By MIKE CORN

mcorn@dailynews.net

Mel Madorin certainly can't talk to the animals, but he thinks a beaver stranded out of water Wednesday might have been iced out of his home in Big Creek, and perhaps became a bit dehydrated.

The whole incident started Wednesday when Hays animal control officer Pam Jones was notified of a reclusive beaver -- a sight not often seen out of water -- waddling through the west side of Frontier Park. She called Capt. Mel Madorin over at the Kansas Department of Wildlife and Parks.

Together, they used catch-poles, basically dragging the high-and-dry animal back over to the banks of the Big Creek, which runs alongside the park.

"He was more concerned in making sure we didn't touch him," Madorin said of why the catch-poles were used.

One they make it to creekside, there weren't any holes evident that would provide access for the beaver to get back in its home.

"I don't know if it was iced out," he said.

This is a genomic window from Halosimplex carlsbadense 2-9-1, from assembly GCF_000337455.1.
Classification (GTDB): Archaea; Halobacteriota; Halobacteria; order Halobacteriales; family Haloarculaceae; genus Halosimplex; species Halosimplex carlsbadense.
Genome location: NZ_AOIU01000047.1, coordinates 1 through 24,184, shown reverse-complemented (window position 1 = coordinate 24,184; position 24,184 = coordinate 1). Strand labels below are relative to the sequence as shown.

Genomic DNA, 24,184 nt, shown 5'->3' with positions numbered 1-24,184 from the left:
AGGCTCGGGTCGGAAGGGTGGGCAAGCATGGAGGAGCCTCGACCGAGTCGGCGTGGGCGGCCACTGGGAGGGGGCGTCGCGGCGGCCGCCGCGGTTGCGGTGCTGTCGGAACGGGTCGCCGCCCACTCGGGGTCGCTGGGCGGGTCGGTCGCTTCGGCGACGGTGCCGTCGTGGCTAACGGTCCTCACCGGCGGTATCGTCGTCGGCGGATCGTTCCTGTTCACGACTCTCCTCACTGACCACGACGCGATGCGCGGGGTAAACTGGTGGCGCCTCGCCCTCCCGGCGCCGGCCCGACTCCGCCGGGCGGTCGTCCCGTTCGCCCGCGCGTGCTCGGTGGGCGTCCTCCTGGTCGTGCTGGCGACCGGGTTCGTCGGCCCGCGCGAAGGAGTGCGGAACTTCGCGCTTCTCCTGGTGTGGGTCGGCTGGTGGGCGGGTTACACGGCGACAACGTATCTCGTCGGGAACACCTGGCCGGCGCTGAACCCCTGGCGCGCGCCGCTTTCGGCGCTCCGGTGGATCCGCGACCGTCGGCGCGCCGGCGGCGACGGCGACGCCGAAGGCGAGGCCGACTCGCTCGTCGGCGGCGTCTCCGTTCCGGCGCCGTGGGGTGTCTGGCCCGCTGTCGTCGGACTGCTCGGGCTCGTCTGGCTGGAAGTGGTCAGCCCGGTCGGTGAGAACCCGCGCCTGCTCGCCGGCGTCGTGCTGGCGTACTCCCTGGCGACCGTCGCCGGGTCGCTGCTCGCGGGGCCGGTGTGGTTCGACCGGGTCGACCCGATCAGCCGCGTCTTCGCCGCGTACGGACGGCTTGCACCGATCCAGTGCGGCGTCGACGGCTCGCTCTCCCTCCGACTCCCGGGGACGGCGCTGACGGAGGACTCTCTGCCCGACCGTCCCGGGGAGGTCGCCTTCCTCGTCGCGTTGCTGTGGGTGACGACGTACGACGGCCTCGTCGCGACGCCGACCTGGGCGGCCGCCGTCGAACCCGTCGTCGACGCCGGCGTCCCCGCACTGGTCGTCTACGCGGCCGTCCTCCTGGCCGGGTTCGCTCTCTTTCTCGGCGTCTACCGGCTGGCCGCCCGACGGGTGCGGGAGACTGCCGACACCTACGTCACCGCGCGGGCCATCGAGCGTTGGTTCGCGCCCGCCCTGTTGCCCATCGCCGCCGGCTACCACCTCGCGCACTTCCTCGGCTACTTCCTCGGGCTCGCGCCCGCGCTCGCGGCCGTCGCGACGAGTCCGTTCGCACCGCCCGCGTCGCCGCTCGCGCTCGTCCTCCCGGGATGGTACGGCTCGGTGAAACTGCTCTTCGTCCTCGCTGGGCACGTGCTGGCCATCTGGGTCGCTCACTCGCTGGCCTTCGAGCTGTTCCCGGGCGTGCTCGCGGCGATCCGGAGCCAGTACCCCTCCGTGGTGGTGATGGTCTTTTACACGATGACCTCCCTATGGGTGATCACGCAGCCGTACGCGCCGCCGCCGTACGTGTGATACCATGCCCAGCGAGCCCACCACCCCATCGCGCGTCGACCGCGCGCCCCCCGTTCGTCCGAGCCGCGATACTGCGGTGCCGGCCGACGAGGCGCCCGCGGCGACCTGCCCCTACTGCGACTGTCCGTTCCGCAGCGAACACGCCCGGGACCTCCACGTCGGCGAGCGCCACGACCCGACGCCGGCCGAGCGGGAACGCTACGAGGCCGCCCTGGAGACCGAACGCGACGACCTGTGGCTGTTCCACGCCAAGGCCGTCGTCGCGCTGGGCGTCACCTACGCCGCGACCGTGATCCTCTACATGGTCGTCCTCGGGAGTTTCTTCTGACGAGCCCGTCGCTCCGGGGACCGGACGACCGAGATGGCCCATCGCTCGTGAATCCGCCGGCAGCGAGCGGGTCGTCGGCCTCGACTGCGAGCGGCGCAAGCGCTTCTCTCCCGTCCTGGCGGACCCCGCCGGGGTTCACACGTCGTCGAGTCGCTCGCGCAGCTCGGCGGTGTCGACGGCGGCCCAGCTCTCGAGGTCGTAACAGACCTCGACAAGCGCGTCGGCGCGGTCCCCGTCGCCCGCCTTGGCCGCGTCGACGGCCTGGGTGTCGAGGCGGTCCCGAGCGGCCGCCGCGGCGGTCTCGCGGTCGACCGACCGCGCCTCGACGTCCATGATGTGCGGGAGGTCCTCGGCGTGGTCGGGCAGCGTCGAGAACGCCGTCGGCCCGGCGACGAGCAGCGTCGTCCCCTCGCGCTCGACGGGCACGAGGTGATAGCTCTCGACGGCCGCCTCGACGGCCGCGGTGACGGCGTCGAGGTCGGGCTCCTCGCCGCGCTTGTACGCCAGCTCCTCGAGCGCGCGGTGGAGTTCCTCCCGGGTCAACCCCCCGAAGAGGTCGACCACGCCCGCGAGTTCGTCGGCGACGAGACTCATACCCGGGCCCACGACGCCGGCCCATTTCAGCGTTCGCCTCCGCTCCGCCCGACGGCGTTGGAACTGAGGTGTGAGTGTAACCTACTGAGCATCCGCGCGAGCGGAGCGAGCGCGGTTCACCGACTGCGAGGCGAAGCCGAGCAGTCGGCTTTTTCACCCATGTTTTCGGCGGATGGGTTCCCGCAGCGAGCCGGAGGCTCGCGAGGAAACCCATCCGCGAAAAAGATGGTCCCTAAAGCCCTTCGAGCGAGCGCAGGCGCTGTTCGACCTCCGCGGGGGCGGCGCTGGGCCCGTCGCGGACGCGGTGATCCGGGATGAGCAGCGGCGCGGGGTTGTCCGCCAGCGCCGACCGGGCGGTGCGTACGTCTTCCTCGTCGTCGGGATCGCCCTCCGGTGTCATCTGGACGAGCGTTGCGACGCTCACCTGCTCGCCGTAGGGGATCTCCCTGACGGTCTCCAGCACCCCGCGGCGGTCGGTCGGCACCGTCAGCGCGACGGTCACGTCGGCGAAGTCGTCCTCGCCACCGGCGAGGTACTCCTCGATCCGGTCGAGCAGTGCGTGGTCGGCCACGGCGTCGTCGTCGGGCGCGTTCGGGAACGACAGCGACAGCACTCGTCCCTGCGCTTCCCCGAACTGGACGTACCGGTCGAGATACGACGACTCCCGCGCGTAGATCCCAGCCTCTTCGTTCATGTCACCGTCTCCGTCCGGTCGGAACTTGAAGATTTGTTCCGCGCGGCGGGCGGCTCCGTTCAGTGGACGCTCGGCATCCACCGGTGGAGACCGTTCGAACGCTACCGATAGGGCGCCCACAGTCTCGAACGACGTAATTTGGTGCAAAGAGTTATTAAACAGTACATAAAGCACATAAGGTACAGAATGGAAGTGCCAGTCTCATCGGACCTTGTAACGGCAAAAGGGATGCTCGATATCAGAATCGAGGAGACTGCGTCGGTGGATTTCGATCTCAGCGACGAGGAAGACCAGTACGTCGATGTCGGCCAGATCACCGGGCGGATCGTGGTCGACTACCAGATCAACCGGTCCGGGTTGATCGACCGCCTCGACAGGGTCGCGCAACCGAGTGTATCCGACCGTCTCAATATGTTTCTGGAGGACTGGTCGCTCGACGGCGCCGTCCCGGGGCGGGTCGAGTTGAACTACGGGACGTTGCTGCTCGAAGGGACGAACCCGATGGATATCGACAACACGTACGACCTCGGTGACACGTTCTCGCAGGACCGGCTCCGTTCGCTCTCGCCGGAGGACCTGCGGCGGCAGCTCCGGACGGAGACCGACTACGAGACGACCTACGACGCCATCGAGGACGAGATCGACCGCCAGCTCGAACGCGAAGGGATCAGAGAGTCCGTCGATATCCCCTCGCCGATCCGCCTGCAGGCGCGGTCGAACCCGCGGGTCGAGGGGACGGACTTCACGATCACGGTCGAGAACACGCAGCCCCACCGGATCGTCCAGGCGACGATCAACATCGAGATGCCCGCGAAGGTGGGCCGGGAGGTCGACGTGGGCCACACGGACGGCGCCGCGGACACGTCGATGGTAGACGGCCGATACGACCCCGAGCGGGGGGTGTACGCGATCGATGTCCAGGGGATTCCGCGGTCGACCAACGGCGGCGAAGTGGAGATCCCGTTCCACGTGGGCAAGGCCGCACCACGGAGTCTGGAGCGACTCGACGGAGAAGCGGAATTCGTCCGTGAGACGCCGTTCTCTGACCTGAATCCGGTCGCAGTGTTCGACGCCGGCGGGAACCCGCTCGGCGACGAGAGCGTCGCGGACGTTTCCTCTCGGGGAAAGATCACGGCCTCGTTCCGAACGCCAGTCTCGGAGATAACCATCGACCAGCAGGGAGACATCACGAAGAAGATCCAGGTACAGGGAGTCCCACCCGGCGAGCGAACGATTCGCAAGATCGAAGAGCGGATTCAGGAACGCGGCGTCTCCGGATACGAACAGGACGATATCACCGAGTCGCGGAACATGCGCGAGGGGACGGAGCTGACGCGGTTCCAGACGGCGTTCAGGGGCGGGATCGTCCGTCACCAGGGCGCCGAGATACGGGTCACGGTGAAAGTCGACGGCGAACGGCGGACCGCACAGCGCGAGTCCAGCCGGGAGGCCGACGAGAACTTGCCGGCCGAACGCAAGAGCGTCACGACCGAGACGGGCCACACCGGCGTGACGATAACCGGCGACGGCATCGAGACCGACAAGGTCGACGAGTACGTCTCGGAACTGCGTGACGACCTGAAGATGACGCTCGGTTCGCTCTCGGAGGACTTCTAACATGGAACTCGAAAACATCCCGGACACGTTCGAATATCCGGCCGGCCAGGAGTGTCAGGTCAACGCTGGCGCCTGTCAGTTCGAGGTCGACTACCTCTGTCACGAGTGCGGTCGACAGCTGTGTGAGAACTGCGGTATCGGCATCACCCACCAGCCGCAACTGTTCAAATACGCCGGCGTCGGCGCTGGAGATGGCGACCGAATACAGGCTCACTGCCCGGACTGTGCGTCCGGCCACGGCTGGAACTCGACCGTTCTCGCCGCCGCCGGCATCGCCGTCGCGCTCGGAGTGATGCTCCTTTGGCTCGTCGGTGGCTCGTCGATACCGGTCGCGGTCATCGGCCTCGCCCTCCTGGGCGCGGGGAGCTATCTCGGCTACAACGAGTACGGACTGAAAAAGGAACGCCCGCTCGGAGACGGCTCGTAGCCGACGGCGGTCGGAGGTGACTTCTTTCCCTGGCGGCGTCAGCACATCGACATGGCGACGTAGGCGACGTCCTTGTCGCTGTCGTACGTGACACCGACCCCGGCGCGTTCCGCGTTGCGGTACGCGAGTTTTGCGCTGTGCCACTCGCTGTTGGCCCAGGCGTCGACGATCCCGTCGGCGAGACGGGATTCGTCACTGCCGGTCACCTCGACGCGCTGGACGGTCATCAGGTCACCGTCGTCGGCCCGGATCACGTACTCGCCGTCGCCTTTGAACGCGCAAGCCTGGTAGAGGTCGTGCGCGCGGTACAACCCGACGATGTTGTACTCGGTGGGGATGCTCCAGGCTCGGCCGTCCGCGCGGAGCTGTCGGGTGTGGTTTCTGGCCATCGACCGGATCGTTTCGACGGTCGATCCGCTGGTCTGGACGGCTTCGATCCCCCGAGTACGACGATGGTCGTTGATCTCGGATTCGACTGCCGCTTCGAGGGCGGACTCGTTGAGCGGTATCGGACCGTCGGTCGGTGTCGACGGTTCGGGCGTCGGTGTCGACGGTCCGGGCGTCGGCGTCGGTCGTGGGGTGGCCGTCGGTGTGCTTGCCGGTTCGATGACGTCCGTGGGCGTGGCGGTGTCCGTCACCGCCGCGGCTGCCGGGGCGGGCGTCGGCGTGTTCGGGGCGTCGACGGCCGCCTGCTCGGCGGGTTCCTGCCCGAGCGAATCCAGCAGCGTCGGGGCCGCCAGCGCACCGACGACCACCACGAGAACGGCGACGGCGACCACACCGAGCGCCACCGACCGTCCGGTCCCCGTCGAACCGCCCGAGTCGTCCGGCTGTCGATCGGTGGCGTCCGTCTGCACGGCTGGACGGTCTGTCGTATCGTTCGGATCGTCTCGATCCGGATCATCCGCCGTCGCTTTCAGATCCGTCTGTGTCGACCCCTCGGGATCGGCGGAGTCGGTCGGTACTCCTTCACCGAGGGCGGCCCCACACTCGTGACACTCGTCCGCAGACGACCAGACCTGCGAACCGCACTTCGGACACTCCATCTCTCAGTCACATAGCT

That's when a hole was broken and the beaver brought to the water.

"I thought he might have been dehydrated," Madorin said, "and sure enough, he started drinking heavy."

It's not known, however, if that's the problem, or if there was something else wrong with the young adult.

Madorin said Jones saw the animal back out of the water Wednesday evening, but it was not out and about Thursday morning when she checked back in.

If he's spotted, it's likely he'll be moved.

"I'll move him off to a better location away from people," Madorin said.

That way, the animal will be out of harm's way from people who frequent the park and no people will be endangered.

Beavers aren't normally aggressive, Madorin said, but like any other animal, they will bite when cornered.

Other than the possibility of being a bit dehydrated, Madorin said the animal appeared healthy.

"If there is something wrong with him, it's not real apparent," he said.

Beavers are a common feature along waterways in the area, including Big Creek, and are known to inhabit the area running through the Fort Hays State University campus.

"Normally, you don't see them," he said.

If the beaver returns to dry land, Madorin said its best to leave him alone and either Jones or KDWP should be called.